Stuff the Bird, Not Yourself

According to research from the Calorie Control Council, the average American may consume more than 4,500 calories and a whopping 229 grams of fat from snacking and eating a traditional holiday dinner with turkey and all the trimmings. And these figures don't even include breakfast or the late evening munching on leftovers!

The average holiday dinner alone can carry a load of 3,000 calories. And most of us nibble our way through more than another 1,500 calories downing dips and chips and drinks before and after the big meal. Combined, that's the equivalent of more than 2 1/4 times the average daily calorie intake and almost 3 1/2 times the fat. The typical holiday dinner can be loaded with 45 percent of calories from fat. In fact, the average person may consume enough fat at a holiday meal to equal three sticks of butter.

Many of us will figure that we've blown our diet and the holidays are to be enjoyed, so why worry about weight? But even if you start the holiday season off with gastronomical excess, you can quickly get back on the right track.

Reducing the amount of fat and calories in your snacking and main holiday meals can help prevent the average weight a person will gain over the holidays (from Thanksgiving through New Year's Day). And instead of crashing on the couch after eating, you can lessen or ward off weight gain by burning off that eggnog or pie.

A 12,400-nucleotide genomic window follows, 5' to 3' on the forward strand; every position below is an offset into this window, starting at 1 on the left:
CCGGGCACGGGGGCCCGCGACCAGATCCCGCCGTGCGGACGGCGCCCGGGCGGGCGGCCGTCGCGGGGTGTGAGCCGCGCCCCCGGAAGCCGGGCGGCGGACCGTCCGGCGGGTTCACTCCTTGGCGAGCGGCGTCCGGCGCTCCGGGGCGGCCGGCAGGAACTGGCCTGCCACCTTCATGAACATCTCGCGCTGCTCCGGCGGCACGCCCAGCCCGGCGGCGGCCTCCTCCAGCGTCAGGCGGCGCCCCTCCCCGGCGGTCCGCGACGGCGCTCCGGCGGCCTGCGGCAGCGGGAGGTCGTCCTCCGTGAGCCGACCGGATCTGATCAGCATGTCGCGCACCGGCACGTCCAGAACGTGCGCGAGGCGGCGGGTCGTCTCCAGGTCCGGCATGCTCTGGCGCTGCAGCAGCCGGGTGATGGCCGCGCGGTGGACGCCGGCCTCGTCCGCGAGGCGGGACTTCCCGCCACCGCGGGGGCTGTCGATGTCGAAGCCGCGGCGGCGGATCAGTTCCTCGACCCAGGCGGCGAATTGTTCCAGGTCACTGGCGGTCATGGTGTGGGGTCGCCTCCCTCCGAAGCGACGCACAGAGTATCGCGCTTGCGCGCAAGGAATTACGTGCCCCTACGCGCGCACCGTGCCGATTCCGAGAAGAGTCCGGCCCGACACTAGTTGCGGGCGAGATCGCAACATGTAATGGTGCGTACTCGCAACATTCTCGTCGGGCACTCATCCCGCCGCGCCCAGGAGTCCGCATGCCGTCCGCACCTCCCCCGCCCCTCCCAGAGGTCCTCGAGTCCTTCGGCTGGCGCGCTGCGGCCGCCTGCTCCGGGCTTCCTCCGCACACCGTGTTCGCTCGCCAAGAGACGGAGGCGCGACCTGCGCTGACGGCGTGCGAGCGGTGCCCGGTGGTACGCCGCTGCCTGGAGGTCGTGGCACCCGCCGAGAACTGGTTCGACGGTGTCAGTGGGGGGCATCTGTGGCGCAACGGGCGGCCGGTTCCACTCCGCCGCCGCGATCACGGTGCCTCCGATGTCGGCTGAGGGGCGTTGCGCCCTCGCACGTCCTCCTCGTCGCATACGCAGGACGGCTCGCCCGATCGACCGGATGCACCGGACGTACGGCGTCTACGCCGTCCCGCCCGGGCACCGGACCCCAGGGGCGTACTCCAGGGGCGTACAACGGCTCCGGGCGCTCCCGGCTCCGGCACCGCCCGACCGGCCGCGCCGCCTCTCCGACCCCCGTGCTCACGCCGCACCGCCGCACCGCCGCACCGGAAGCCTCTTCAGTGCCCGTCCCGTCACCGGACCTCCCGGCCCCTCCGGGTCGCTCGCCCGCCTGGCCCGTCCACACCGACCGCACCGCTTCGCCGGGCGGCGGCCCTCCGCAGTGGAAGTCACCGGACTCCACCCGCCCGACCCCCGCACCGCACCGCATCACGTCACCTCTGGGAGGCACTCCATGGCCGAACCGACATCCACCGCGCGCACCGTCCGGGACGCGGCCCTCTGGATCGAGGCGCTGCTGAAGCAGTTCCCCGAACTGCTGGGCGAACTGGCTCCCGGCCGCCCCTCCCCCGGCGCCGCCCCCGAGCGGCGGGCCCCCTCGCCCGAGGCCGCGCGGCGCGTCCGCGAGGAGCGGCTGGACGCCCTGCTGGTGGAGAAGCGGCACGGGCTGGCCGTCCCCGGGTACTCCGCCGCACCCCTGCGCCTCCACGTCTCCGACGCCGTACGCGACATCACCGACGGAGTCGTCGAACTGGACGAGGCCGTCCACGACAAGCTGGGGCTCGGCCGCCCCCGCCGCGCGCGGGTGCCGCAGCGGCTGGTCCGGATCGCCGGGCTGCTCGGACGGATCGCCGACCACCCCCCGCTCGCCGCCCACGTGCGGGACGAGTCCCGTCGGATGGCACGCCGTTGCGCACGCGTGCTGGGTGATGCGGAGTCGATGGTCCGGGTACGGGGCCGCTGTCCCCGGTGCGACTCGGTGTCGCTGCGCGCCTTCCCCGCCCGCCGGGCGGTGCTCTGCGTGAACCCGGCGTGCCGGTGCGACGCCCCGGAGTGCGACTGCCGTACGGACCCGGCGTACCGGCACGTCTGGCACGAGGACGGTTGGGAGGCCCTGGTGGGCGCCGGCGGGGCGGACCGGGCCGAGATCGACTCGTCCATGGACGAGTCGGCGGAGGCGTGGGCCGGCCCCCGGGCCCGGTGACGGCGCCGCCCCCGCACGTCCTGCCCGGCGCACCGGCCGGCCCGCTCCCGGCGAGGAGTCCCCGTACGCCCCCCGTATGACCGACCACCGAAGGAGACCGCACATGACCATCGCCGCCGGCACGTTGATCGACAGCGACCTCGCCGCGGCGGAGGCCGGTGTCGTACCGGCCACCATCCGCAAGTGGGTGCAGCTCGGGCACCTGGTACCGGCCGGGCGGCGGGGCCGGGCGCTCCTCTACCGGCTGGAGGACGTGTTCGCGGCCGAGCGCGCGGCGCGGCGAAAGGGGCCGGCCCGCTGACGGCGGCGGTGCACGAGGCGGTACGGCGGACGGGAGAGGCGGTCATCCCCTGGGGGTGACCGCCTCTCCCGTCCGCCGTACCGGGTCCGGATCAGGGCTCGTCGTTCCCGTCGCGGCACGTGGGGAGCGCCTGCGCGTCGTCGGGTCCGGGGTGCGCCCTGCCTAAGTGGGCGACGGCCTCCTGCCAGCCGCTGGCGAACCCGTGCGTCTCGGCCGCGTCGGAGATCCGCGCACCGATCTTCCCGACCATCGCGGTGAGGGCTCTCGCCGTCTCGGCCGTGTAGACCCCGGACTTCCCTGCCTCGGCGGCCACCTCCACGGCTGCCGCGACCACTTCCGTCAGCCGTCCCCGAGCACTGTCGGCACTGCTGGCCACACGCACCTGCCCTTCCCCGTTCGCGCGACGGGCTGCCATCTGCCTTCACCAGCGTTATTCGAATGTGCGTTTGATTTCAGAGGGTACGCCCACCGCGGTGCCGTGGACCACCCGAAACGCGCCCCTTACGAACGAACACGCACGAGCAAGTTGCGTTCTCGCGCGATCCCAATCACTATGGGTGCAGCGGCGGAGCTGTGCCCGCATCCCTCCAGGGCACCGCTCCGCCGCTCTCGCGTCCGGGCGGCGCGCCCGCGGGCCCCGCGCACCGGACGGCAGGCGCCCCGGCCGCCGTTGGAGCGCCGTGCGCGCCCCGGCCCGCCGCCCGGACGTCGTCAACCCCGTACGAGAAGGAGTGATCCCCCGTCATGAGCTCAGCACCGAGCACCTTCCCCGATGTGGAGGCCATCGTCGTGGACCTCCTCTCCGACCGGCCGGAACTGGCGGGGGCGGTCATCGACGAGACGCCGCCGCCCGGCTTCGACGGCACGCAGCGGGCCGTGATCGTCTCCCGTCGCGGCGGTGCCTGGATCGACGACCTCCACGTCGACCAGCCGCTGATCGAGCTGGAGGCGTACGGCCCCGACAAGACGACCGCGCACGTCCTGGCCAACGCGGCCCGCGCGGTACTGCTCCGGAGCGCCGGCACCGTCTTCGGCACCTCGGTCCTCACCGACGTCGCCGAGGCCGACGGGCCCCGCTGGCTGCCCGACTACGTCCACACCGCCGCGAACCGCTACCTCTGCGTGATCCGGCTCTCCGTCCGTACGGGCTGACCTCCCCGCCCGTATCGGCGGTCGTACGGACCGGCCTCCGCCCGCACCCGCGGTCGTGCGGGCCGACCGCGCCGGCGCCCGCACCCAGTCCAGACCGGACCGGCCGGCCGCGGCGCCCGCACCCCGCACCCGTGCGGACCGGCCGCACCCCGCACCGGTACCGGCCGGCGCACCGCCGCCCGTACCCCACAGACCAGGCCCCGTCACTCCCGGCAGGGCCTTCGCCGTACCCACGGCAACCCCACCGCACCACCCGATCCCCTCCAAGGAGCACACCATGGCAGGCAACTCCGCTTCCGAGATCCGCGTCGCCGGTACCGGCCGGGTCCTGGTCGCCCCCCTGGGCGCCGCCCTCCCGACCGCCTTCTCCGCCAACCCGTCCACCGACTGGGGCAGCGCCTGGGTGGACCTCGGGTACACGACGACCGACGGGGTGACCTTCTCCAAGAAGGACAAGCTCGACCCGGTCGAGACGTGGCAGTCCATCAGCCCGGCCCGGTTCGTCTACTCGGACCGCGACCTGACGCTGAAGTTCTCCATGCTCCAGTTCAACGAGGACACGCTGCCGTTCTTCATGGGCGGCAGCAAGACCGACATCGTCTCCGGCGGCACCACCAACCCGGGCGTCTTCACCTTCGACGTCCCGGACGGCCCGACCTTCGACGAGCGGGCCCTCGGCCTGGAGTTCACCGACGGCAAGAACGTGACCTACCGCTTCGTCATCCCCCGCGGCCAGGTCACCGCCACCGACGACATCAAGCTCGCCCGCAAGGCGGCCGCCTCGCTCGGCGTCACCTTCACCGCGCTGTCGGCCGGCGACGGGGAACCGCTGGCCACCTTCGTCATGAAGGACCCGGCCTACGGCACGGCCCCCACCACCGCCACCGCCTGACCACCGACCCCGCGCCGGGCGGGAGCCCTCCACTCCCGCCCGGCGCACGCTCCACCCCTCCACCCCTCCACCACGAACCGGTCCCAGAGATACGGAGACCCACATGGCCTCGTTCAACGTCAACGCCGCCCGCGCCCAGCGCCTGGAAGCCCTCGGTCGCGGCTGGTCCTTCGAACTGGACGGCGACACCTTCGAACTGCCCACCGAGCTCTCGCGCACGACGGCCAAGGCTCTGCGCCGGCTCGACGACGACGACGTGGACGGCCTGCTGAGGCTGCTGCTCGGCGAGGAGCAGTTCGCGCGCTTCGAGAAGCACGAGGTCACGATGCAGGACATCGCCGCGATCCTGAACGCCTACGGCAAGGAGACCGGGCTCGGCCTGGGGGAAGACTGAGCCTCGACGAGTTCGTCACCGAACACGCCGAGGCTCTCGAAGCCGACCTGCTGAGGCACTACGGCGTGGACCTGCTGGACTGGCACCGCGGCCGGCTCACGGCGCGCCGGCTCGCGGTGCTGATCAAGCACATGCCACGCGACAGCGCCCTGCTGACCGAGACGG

Also, try these "Low-Fat Holiday" tips from the American Heart Association:

  • Eat lower-fat and reduced-calorie foods for days in advance of the holiday feast, and for days after.
  • Prepare for handling your worst temptations; if you want both pecan and pumpkin pie, take a tiny slice of each, instead of an average serving.
  • If cooking, provide low-fat foods, or ask if you can bring a low-fat dish.
  • After the meal, start a tradition -- a holiday walk, for instance.
     

You can also reduce the calories in a meal by using lower-calorie products. Try using a low-calorie sweetener in your tea or coffee or a casserole that requires sweetness. So, to all our visitors, here's to a holiday season full of health and happiness, and to holiday eating that doesn't make you too full to move!

Learn how to lighten your holiday feasting and still have a jolly good time!


Watch as nutrition expert Diane Quagliani, MBA, RD, helps shed light on some of the food and weight myths surrounding the upcoming holiday season.

If you haven't been watching what you eat, our Exercise Calculator will show you some ways to burn off those extra calories!

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